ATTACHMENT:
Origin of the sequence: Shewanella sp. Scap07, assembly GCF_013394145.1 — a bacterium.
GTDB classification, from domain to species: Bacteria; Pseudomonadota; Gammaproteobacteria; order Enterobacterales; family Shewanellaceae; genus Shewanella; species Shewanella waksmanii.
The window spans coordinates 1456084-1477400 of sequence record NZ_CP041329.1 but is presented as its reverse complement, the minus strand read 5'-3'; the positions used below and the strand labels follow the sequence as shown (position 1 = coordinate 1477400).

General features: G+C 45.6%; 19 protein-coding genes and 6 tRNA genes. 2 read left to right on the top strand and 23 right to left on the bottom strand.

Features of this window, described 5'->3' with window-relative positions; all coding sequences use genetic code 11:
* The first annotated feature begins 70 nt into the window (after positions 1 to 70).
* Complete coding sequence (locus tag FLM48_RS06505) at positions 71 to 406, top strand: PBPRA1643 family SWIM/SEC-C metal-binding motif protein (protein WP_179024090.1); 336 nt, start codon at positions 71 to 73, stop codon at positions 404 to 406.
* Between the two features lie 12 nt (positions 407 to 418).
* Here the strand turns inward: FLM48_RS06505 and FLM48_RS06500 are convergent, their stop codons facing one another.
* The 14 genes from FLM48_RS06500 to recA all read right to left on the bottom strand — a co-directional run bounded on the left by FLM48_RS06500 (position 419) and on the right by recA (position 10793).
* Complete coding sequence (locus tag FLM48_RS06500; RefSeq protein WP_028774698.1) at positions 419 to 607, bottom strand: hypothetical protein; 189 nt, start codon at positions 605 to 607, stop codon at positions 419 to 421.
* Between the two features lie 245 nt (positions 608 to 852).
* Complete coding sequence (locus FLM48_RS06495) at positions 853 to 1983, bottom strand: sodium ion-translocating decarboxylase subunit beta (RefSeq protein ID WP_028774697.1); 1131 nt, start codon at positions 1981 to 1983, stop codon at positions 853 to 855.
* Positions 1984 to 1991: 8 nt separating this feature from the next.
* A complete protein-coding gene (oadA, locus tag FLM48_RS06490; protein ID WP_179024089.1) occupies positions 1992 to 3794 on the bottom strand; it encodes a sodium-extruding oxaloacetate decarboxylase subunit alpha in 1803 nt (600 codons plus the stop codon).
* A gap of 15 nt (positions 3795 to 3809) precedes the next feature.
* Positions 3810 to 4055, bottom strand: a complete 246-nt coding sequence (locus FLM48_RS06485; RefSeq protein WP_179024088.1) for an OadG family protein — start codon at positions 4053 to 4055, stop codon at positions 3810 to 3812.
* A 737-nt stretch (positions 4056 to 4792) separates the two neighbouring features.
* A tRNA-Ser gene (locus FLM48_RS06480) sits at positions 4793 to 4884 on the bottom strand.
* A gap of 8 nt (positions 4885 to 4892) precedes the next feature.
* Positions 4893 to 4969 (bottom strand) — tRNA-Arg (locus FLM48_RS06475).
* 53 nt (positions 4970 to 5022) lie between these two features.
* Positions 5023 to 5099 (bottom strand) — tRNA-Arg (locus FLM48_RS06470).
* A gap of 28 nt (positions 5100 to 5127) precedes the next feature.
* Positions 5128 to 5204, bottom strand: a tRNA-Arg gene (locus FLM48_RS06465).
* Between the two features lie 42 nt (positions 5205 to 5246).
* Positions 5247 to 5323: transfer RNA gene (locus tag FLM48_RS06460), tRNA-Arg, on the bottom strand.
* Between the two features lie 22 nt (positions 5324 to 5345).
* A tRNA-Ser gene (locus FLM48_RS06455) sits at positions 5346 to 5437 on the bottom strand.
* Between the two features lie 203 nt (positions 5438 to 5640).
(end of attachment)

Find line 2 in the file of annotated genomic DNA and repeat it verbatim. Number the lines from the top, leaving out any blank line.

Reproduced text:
GTDB classification, from domain to species: Bacteria; Pseudomonadota; Gammaproteobacteria; order Enterobacterales; family Shewanellaceae; genus Shewanella; species Shewanella waksmanii.